Many books of this kind dedicate large chapters specifically to issues of sexuality. While Sparrow does not shy away from such questions, the strength of this book is in how she addresses the messy, often all-encompassing issues related to friendships and fitting in. Sparrow provides sensible answers to the questions which dominate the majority of the social landscape of classrooms on a daily basis. I only wish this book was around when I was growing up, perhaps then, I wouldn’t have minded that I wasn’t in the popular group, leaving me in a better space to actually enjoy my high school experience.
As a reviewer my book shelves were long ago groaning under the weight of too many books. It follows then that most of the books I read I pass on to my school library. I couldn’t bring myself to do this with this one. It is too special. Instead, I placed it into my daughter’s hands with the simple message, “keep it close, you’ll be needing it often.”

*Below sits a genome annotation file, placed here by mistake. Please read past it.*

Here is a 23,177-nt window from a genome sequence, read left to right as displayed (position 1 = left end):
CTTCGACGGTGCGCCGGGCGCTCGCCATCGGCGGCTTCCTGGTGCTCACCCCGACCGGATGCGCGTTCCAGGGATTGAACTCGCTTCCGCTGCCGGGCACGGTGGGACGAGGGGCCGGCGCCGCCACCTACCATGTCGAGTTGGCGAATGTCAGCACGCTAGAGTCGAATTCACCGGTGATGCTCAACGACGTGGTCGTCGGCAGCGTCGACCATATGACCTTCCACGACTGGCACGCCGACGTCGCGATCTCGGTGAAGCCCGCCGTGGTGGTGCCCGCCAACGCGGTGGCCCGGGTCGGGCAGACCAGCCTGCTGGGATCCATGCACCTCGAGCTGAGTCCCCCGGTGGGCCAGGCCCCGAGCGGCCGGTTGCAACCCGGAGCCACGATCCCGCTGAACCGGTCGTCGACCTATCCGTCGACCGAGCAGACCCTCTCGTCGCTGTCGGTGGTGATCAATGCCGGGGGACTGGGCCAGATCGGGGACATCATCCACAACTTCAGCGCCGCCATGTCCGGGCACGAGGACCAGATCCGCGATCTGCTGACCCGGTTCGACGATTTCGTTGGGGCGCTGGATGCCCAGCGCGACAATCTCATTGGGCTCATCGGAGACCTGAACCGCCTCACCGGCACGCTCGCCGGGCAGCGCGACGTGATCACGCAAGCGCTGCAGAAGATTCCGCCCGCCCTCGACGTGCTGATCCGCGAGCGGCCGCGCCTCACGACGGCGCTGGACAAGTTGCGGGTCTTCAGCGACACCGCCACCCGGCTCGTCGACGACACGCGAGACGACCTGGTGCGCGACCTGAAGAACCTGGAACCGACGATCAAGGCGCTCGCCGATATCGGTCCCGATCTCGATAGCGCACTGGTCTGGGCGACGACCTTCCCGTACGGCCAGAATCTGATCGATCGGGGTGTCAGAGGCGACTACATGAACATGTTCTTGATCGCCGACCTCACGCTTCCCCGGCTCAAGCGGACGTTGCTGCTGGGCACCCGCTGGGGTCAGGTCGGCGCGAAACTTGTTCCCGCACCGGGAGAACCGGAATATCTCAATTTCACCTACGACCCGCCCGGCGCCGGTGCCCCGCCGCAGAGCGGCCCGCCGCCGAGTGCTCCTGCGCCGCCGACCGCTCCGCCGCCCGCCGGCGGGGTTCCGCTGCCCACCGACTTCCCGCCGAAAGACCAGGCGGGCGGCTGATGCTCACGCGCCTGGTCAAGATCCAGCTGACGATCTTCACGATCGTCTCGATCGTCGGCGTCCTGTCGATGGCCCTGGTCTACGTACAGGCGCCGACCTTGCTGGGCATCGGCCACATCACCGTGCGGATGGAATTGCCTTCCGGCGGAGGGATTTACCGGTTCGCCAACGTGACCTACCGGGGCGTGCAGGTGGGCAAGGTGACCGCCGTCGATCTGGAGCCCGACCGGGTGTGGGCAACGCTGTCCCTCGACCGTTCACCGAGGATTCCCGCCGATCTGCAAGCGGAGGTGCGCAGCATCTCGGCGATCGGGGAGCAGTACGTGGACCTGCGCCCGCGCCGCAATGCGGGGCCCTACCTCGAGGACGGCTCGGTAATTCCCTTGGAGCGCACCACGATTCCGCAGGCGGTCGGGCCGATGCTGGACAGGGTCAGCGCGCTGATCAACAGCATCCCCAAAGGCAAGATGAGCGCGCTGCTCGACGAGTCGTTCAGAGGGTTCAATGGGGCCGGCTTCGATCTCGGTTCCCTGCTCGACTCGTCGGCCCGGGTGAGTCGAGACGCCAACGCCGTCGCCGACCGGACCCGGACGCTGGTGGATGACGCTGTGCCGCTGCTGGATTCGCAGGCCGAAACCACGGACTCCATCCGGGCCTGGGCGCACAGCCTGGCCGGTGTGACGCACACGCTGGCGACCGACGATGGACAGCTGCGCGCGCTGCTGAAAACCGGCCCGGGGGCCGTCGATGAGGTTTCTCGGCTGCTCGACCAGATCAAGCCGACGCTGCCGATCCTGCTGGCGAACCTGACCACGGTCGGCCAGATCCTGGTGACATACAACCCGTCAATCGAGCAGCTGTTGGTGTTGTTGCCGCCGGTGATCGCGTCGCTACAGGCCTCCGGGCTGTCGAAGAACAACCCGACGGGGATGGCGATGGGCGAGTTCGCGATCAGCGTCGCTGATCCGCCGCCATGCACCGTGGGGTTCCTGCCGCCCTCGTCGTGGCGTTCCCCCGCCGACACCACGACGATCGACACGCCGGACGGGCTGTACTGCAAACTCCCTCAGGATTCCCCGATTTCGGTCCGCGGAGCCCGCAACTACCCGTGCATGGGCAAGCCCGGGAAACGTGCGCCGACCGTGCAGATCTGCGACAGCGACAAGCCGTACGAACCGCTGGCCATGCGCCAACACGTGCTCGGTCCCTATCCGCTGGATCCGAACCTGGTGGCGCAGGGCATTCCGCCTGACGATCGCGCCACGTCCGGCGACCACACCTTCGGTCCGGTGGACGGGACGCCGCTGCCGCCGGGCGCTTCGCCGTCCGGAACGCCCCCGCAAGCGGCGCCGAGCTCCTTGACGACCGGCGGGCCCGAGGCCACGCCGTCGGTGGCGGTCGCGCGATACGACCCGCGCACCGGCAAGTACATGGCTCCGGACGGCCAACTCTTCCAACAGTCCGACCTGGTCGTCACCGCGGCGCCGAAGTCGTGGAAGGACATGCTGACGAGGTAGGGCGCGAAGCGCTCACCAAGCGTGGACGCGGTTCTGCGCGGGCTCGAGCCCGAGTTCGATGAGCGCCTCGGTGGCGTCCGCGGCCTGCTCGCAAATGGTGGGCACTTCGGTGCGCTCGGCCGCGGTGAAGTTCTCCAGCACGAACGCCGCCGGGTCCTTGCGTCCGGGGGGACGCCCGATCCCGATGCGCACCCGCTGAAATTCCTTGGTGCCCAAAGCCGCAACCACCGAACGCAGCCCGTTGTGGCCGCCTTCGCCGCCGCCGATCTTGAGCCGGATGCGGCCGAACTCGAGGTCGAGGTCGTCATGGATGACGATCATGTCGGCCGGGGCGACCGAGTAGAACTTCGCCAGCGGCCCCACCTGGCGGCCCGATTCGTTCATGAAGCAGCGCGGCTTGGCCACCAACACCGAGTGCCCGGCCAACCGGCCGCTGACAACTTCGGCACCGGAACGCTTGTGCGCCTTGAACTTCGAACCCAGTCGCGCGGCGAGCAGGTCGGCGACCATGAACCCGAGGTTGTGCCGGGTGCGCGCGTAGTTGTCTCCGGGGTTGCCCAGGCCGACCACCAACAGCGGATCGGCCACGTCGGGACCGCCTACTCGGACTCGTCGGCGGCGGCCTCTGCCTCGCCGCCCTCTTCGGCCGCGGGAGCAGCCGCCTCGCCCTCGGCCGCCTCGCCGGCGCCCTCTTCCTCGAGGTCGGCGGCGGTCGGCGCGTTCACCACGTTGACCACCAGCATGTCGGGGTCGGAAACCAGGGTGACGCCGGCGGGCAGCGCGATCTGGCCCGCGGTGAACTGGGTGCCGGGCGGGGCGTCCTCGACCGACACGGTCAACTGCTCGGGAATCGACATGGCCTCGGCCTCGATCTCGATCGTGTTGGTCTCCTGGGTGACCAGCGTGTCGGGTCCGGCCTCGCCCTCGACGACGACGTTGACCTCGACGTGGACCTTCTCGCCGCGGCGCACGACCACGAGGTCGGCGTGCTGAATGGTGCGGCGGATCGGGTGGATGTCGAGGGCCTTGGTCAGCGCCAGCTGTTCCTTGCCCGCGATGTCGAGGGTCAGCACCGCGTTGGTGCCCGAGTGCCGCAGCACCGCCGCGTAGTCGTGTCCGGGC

Tanya Grech Welden

Book Review: “Jo-Kin Battles the IT” by Karen Tyrrell, Karen Tyrrell (2015)

ktyrrell-jokin-cover-promo-web-lgeAs teachers and librarians we can be a judgemental lot. During the process of selecting books for use in the classroom, or to sit on shelves in our libraries, we are sifters. By that I mean we sift through stacks of books in an effort to identify those which serve our own personal agenda. This inevitably means eliminating books for one reason or another. For instance, it may be that the language is too simple, the themes and ideas too one dimensional, the structure too formulaic. During this process we sometimes neglect a certain truth that what appeals to us, as adults, does not always concur with the interests of children.